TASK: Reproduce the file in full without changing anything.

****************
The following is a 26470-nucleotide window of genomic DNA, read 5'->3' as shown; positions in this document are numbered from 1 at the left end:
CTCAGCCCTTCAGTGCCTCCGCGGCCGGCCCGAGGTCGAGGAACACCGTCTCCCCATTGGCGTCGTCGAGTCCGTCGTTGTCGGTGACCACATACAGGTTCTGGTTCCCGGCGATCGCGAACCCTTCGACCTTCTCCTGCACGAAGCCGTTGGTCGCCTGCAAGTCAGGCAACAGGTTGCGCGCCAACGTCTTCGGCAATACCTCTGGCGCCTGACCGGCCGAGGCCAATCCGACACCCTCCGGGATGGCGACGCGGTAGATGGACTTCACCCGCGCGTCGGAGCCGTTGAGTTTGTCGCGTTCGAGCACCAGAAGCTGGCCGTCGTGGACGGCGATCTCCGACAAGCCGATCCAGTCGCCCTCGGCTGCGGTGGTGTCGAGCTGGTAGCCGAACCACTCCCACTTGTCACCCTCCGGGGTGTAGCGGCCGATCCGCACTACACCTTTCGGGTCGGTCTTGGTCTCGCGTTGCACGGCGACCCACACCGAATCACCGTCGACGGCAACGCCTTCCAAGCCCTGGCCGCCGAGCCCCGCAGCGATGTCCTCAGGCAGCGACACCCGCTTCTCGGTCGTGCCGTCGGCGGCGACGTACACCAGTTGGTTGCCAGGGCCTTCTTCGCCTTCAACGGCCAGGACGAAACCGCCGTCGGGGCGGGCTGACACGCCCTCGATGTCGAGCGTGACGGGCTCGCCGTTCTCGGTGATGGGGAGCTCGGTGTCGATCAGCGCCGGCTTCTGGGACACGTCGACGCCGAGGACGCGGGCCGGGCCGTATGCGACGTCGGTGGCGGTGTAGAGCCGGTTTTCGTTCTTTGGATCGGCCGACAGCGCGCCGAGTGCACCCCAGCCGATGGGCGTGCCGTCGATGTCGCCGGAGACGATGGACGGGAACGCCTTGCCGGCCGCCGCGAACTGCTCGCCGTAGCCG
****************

The following is a 26470-nucleotide window of genomic DNA, read 5'->3' as shown; positions in this document are numbered from 1 at the left end:
CTCAGCCCTTCAGTGCCTCCGCGGCCGGCCCGAGGTCGAGGAACACCGTCTCCCCATTGGCGTCGTCGAGTCCGTCGTTGTCGGTGACCACATACAGGTTCTGGTTCCCGGCGATCGCGAACCCTTCGACCTTCTCCTGCACGAAGCCGTTGGTCGCCTGCAAGTCAGGCAACAGGTTGCGCGCCAACGTCTTCGGCAATACCTCTGGCGCCTGACCGGCCGAGGCCAATCCGACACCCTCCGGGATGGCGACGCGGTAGATGGACTTCACCCGCGCGTCGGAGCCGTTGAGTTTGTCGCGTTCGAGCACCAGAAGCTGGCCGTCGTGGACGGCGATCTCCGACAAGCCGATCCAGTCGCCCTCGGCTGCGGTGGTGTCGAGCTGGTAGCCGAACCACTCCCACTTGTCACCCTCCGGGGTGTAGCGGCCGATCCGCACTACACCTTTCGGGTCGGTCTTGGTCTCGCGTTGCACGGCGACCCACACCGAATCACCGTCGACGGCAACGCCTTCCAAGCCCTGGCCGCCGAGCCCCGCAGCGATGTCCTCAGGCAGCGACACCCGCTTCTCGGTCGTGCCGTCGGCGGCGACGTACACCAGTTGGTTGCCAGGGCCTTCTTCGCCTTCAACGGCCAGGACGAAACCGCCGTCGGGGCGGGCTGACACGCCCTCGATGTCGAGCGTGACGGGCTCGCCGTTCTCGGTGATGGGGAGCTCGGTGTCGATCAGCGCCGGCTTCTGGGACACGTCGACGCCGAGGACGCGGGCCGGGCCGTATGCGACGTCGGTGGCGGTGTAGAGCCGGTTTTCGTTCTTTGGATCGGCCGACAGCGCGCCGAGTGCACCCCAGCCGATGGGCGTGCCGTCGATGTCGCCGGAGACGATGGACGGGAACGCCTTGCCGGCCGCCGCGAACTGCTCGCCGTAGCCG